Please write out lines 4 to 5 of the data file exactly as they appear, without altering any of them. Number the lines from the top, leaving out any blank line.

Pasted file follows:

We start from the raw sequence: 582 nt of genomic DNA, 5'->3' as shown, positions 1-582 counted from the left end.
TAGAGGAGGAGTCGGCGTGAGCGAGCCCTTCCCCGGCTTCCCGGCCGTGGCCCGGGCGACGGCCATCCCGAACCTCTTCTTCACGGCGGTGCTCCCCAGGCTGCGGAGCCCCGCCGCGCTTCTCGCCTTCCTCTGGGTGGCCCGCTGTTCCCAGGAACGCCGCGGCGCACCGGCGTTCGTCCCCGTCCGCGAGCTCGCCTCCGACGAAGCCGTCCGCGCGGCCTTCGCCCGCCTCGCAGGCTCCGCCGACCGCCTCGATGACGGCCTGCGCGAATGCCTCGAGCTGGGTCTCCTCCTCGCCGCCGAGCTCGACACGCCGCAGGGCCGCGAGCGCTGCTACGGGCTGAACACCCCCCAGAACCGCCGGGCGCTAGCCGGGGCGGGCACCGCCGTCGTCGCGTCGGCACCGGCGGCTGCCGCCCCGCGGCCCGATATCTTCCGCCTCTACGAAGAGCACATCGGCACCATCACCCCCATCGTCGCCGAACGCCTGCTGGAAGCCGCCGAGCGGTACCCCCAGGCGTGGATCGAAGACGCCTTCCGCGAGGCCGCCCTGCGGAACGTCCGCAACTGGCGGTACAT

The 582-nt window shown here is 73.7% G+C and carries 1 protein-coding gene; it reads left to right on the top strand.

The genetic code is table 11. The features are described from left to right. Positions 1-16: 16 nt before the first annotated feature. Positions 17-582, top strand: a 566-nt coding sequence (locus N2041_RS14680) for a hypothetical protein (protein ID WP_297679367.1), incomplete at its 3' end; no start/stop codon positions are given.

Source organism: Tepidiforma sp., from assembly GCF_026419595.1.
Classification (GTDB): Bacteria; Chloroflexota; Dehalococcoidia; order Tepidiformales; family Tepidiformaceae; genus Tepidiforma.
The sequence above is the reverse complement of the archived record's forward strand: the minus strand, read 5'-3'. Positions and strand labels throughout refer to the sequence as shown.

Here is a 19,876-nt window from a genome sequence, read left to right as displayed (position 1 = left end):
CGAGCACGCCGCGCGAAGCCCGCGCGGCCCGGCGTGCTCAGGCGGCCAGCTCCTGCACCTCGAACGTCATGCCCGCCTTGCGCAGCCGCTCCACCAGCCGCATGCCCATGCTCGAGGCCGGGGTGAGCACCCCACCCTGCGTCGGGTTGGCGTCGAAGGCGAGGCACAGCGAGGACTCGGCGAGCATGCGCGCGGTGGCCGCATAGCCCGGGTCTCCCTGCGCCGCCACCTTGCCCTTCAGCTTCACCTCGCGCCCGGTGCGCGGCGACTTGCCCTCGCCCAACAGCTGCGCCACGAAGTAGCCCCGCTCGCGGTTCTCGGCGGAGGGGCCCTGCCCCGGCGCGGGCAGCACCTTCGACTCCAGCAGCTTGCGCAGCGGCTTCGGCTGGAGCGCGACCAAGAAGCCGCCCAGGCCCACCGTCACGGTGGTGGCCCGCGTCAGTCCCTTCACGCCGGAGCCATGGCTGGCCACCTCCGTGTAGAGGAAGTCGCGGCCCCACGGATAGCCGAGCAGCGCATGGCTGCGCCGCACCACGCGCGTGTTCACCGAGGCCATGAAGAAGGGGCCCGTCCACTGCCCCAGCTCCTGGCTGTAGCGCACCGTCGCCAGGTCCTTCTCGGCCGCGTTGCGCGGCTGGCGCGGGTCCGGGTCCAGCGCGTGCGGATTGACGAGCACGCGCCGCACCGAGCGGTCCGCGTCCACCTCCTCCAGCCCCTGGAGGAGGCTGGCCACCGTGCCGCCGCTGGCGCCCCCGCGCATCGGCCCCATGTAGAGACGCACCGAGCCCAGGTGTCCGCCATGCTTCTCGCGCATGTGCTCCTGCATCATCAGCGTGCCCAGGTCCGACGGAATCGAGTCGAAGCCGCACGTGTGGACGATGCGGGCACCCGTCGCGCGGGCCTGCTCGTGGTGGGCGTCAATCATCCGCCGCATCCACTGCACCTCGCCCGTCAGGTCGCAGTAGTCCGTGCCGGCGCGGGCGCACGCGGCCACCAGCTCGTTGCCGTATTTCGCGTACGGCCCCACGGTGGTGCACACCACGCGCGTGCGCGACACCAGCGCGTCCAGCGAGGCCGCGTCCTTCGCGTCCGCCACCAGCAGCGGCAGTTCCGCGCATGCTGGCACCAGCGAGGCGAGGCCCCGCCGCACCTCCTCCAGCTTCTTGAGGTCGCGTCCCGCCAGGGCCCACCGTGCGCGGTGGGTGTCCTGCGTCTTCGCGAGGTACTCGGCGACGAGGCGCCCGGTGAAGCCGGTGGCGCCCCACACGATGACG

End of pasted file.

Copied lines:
The genetic code is table 11. The features are described from left to right. Positions 1-16: 16 nt before the first annotated feature. Positions 17-582, top strand: a 566-nt coding sequence (locus N2041_RS14680) for a hypothetical protein (protein ID WP_297679367.1), incomplete at its 3' end; no start/stop codon positions are given.

Source organism: Tepidiforma sp., from assembly GCF_026419595.1.